Should I Go Bankrupt – Does Any of This Make Sense? Part 5 of 5

Should I Go Bankrupt – Does Any of This Make Sense? Part 5 of 5

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Here we are Part 5 of the series – Should I Go Bankrupt – and we can only hope this has made perfectly good sense to you but what if it hasn’t? Now what will you do? Well my best advice is if you are still struggling with the information we gave you, please send us a message and let us know what you would like to see clarified. However if it is not in the way we presented it and you just find this information overwhelming due to your own situation, then understanding the law around bankruptcy might be a great place to start. This is where legal counsel can help but before we end this series I think it is only fair that we touch upon some of the rules and laws.

Now we need to be clear this sort of stuff can be boring so we will attempt to keep you awake through the lecture. With all the legal forms and jargon, understanding bankruptcy law can be very frustrating. One of the primary laws that was passed in the United States in 2004 is the Bankruptcy Abuse Prevention and Consumer Protection Act -the law actually went into effect October 17, 2005 and since then has caused quite a stir in the Financial community.

One of the main objectives of this law was to reduce losses for credit card companies and the savings these companies would be rewarded as a result, was to be passed on to the customer of the companies through lower fees and lower interest rates – unfortunately this did not happen. The credit card companies seen record breaking profit margins and kept the wealth for themselves.

Some of the major changes to this law were:

- If you were filing for bankruptcy after October 17th, 2005 you would have to of filed tax returns for four years in a row prior to insolvency.
- Dis-chargeable debts, or those debts where personal liability is taken away by the courts, is more difficult to come by.
- Mandatory credit counseling session – Here is a quote from Wikipedia – “Credit counseling and debtor education requirements: Another major change to the law enacted by BAPCPA deals with eligibility. Section 109(h) provides that a debtor will no longer be eligible to file under either chapter 7 or chapter 13 unless within 180 days prior to filing the debtor received an “individual or group briefing” from a nonprofit budget and credit counseling agency approved by the United States trustee or bankruptcy administrator.”

Besides making it more difficult to qualify for Chapter 7 bankruptcy, or complete protection, the law imposes stricter rules and budgets on Chapter 13 debtors. Chapter 13 filing is that which allows you to keep some assets once proving you have limited debt and a steady income. This is preferable by those of you who are experiencing major financial difficulty but still have a means of paying for some assets.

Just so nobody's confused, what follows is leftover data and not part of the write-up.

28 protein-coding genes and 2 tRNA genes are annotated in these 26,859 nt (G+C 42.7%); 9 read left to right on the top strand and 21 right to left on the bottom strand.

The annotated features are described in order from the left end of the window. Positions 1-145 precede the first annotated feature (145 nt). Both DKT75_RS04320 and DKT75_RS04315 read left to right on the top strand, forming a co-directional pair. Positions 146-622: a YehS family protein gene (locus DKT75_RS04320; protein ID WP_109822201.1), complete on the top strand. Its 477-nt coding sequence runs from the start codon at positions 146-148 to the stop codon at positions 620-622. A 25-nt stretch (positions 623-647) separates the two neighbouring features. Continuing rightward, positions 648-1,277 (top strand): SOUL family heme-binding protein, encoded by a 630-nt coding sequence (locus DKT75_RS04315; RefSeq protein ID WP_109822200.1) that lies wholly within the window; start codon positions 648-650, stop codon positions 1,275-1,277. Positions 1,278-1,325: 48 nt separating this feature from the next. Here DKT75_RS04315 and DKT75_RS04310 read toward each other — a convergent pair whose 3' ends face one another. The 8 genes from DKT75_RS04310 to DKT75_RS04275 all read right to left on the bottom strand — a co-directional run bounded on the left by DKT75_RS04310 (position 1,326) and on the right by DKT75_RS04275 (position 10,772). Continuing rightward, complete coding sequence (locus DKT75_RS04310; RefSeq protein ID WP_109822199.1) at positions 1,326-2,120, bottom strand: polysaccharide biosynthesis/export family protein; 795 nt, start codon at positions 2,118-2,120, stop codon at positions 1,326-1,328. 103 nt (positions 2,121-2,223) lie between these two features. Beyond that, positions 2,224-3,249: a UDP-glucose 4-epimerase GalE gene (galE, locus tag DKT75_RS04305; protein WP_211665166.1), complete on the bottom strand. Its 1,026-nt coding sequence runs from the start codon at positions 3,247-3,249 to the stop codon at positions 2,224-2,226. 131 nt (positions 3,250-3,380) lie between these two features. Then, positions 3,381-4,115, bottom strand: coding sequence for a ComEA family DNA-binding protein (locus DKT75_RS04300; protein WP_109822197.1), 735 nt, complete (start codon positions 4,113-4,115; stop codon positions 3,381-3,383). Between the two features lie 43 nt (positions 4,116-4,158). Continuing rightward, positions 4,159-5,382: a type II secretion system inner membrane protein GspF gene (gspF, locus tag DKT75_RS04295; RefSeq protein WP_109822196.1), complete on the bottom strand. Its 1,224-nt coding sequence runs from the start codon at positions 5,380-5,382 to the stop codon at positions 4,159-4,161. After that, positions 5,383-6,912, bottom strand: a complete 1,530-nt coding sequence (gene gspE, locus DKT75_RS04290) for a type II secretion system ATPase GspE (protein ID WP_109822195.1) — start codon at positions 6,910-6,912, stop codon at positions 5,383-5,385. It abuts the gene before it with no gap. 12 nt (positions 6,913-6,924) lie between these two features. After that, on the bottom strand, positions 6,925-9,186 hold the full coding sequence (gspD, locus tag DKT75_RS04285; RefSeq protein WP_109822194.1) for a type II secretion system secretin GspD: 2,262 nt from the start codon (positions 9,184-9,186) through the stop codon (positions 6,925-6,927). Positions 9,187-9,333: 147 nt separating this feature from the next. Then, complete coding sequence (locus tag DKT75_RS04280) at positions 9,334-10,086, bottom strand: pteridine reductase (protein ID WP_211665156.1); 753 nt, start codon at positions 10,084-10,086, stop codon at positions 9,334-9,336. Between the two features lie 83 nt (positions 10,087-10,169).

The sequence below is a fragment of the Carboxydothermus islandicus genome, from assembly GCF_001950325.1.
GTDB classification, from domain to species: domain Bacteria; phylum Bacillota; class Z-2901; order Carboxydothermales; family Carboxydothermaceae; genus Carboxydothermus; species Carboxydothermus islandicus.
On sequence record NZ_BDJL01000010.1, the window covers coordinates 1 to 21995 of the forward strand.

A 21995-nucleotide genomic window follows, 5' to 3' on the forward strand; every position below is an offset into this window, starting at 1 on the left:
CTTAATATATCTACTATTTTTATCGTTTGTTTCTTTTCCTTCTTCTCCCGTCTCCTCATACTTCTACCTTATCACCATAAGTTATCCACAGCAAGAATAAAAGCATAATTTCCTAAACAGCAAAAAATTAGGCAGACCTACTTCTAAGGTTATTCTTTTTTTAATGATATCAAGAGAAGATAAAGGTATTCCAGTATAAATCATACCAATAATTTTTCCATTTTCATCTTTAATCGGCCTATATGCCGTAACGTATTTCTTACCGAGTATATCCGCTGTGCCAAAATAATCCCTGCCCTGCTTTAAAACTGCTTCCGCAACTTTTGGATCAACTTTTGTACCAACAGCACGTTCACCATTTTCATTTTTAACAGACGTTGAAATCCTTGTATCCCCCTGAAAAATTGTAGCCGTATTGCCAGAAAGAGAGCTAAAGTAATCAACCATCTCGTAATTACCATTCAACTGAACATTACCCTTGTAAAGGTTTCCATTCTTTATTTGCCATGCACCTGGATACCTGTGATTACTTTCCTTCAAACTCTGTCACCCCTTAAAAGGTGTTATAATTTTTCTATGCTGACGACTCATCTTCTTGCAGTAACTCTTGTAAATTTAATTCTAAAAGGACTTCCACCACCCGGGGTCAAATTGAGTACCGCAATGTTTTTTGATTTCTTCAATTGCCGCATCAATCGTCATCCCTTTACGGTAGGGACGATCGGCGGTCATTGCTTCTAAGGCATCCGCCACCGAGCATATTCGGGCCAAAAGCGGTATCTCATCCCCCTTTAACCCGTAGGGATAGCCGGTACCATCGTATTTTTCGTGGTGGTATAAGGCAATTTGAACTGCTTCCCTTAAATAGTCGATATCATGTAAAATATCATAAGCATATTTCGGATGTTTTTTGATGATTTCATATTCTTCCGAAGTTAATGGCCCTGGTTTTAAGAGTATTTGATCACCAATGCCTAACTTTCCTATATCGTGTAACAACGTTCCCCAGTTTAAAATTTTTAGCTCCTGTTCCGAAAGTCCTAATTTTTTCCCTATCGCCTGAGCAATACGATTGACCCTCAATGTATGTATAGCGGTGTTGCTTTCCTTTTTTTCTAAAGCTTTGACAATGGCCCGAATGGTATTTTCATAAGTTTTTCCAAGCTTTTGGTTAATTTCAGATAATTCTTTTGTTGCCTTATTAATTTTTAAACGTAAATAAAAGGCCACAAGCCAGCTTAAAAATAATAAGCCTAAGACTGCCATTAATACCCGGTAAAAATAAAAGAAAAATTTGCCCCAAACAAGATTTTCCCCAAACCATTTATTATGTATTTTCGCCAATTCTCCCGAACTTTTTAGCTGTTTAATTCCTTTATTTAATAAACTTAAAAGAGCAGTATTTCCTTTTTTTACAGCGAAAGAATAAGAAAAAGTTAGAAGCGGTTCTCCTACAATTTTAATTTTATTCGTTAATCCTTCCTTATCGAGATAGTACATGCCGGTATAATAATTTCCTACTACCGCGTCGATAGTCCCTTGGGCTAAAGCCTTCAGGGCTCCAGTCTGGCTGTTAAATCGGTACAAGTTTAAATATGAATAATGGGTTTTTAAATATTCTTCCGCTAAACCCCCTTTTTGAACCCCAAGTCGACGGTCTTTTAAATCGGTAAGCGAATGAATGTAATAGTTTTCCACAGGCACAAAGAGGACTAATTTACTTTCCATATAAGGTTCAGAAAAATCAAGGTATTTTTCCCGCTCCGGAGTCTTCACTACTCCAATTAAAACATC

The court will setup a repayment schedule and budget that allows for full repayment of mortgages or cars within a five year period. Should it be that repayment is simply not an option then you would have to file for Chapter 7 proceedings. Those of you who wish to file under Chapter 7 must meet certain eligibility requirements under a “means test.” (resource – Click Here )

Exempt items in a bankruptcy hearing are determined by the court and are usually items that are a necessity, such as a car to get to work. As well, the courts will distribute debts into two categories: non-dischargeable and dischargeable debt. To take it one step further non-dischargeable debts fall into two categories:
- non-dischargeable due to wrongful conduct on the debtor
- non-dischargeable due to public policy.

Wrongful misconduct by the debtor could mean theft or laundering money while public policy could include child support payment or court related judgements. When it comes to filing for financial protection, that particular protection is only extended so far. For the most part you will always be required to still pay your taxes, student loans, alimony, child support, court fees and fines imposed due to criminal acts. This is the place where many are misled in the Chapter 7 proceedings, as it is often referred to as “a fresh start”.

Another major point which needs to be made is that a record of bankruptcy will now stay on your credit report for approximately ten years in the United States. This makes it extremely difficult to become eligible for any type of credit, even a credit card, but especially a car loan or a mortgage for a house. Some creditors are willing to offer limited credit to bankrupt individuals however the interest rates and finance charges are usually through the roof. This makes it that much more difficult for you to get back on your feet.

Remember that bankruptcy is the last resort to get that fresh start you desperately need but it is not the best solution so we don’t want to come off as glorifying the process therefore you need to know the disadvantages along with the advantages. We are now concluding our series on “Should I go bankrupt” therefore, for specific bankruptcy law questions it is best to contact legal advice or a financial professional. Thank you for being a part of this series – we will continue to bring you up to date financial information which you can be assured will have a positive impact on your financial health.